July 31 (Australian) THE first Tamil man to be deported from Australia since the end of the Sri Lankan war was returned a week after Sri Lanka's navy chief complained to Australia's high commissioner of double standards in the treatment of Sinhalese and Tamil asylum-seekers.
The Australian has learned that a reported clash between High Commissioner Robyn Mudie and Vice-Admiral Somathilake Dissanayake at a July 18 meeting in Colombo was sparked by accusations the federal government's favourable treatment of Tamils over Sinhalese was encouraging the continued movement of boats.
Tamil asylum-seeker Dayan Anthony had been in the care of his Melbourne-based sister and brother-in-law since December 2010 and his family have claimed that notice of his deportation, and his removal back into detention last week, came without warning.
Senior Sri Lankan navy officials said yesterday they believed the conversation between the navy chief and the commissioner might have contributed to Mr Anthony's deportation.
Ms Mudie told The Australian yesterday she was unable to comment on official meetings.
But a spokesman for the Department of Immigration and Citizenship told The Australian yesterday that Mr Anthony's removal had been "under way for weeks".
"These are very, very long processes. They do not happen in a matter of days. We need to get travel documents and flight clearances. We need to make sure the escorts are available. This is a removal that had been planned for many weeks."
Sri Lankan navy operations director N. Attygalle confirmed to The Australian the navy chief had raised the issue with Ms Mudie at their meeting two weeks ago, where the two are also reported to have traded barbs over failures by both sides to fully co-operate to stamp out people-smuggling.
"I am sure your high commissioner here in Colombo must have taken it seriously because it is the commander making the accusation," Commodore Attygalle said yesterday.
"Maybe that was one of a number of contributing factors (that led to his deportation)."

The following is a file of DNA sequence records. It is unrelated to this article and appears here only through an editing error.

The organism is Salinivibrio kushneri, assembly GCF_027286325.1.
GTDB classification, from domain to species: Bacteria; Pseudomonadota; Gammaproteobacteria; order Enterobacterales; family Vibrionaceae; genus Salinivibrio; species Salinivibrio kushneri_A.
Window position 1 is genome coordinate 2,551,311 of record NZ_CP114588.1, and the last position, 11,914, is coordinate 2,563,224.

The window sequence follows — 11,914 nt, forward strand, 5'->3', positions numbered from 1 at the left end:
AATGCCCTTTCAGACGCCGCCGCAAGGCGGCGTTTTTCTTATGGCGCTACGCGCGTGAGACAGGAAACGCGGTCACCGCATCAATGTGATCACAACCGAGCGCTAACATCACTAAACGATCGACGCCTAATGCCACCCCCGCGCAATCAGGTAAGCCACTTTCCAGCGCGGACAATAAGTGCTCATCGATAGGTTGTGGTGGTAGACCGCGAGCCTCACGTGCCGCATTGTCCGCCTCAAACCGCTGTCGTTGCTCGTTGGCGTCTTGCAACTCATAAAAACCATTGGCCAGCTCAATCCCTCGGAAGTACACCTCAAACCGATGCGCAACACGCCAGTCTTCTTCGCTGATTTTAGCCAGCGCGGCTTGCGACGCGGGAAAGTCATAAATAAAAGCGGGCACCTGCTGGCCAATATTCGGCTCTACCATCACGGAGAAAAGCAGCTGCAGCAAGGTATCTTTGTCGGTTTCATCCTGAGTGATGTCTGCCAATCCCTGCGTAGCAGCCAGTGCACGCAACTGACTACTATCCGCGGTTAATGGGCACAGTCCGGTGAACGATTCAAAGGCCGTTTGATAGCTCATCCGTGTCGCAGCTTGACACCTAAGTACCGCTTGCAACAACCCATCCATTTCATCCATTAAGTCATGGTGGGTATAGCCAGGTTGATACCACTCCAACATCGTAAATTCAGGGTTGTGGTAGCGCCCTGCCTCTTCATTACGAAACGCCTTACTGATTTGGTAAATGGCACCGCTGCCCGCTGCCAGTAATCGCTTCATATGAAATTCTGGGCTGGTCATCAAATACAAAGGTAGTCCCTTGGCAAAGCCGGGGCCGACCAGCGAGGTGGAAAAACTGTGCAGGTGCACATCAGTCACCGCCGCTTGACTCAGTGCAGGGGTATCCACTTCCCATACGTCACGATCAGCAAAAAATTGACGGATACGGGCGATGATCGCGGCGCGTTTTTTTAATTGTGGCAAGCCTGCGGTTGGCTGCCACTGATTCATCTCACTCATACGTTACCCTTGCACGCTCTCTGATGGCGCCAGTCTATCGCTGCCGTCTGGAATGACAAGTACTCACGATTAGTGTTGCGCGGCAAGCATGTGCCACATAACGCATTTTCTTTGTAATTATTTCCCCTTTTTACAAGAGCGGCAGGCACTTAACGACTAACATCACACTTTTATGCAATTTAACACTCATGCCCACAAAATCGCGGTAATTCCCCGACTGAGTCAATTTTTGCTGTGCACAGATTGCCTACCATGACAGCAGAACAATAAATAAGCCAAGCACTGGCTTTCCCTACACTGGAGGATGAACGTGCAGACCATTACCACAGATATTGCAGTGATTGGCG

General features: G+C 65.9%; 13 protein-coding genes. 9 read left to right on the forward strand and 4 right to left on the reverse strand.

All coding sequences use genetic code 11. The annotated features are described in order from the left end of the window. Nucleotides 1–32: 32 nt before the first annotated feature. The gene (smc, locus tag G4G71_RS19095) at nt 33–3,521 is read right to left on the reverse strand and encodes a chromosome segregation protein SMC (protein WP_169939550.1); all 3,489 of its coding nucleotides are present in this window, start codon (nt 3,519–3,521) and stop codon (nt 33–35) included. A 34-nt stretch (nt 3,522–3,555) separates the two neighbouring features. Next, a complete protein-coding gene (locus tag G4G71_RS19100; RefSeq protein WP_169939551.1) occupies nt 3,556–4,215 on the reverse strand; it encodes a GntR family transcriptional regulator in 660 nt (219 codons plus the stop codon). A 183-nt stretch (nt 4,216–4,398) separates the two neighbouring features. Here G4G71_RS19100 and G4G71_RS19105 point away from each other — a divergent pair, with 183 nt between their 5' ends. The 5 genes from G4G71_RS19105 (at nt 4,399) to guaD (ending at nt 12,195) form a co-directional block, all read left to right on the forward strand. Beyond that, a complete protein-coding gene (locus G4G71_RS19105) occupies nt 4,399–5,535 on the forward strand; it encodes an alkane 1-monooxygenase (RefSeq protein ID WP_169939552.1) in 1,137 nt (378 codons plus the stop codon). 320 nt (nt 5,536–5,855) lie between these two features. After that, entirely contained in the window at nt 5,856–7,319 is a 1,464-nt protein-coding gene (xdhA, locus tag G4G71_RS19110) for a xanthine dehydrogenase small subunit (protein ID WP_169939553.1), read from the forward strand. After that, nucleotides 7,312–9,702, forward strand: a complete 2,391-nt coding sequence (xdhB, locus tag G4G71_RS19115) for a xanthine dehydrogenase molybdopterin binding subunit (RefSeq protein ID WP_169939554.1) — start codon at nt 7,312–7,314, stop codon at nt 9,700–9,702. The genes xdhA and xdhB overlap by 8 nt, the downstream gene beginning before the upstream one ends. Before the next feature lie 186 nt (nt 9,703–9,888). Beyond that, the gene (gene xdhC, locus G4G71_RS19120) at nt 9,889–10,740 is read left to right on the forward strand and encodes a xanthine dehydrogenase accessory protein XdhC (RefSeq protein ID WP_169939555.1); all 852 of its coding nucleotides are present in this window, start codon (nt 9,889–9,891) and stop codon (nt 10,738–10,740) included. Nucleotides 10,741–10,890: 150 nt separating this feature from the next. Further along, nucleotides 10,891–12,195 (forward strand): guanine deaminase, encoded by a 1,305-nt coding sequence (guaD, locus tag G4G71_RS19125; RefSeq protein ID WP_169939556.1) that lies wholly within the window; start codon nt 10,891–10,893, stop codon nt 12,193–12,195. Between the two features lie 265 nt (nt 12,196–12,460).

But Commodore Attygalle added that the federal government still needed to show more mettle on returning failed Tamil asylum-seekers, and that deporting just one man was little more than a token measure that would not stop the boats.
"Ninety-nine per cent of (Sri Lankan) asylum-seekers to Australia are Tamils so they needed to signal that they will not be accepted.
"It is a token measure your government has done but I think it's not really going to suffice."
Mr Anthony flew back into Colombo early Thursday morning in the custody of Australian immigration officials and was handed over to the Sri Lankan authorities. He was held for questioning for 16 hours before fronting a government press conference to recant all previous claims of torture against authorities there.
Sri Lanka's Tamil minority have complained of their systematic persecution by Sinhalese-dominated governments since the island nation gained independence from Britain in 1948.
While the Sri Lankan government is now de-mining and funnelling development money to the war-ravaged and former Tamil Tiger-held north, the UN said last November it was still "seriously concerned about the continued and consistent allegations of the widespread use of torture" in police custody.
This week, Tamil diaspora communities across the world mark the 29th anniversary of the 1983 riots -- know as Black July -- where hundreds of Sri Lankan Tamils were killed in violence triggered by reports of Tamil Tiger attacks against the military in the north.
Until early 2010, more than six months after the Sri Lankan military vanquished the Tamil Tiger resistance in a bloody final crackdown in the country's north, Australia prioritised acceptance of Tamil refugees. But in April of that year then prime minister Kevin Rudd suspended for three months all Sri Lankan asylum applications while Australia considered the "changed circumstances" in that country.
A number of Sri Lankans have been deported since war ended in May 2009, and at least one remains behind bars in Sri Lanka on people-smuggling charges, but Mr Anthony is understood to be the first Tamil.
Refugee advocates in Australia say there are as many as 150 more Sri Lankan Tamils in detention who have exhausted their avenues of appeal and could face deportation in coming months.
Sri Lankan authorities say that they have detained more than 500 would-be asylum-seekers this month -- the highest number on record.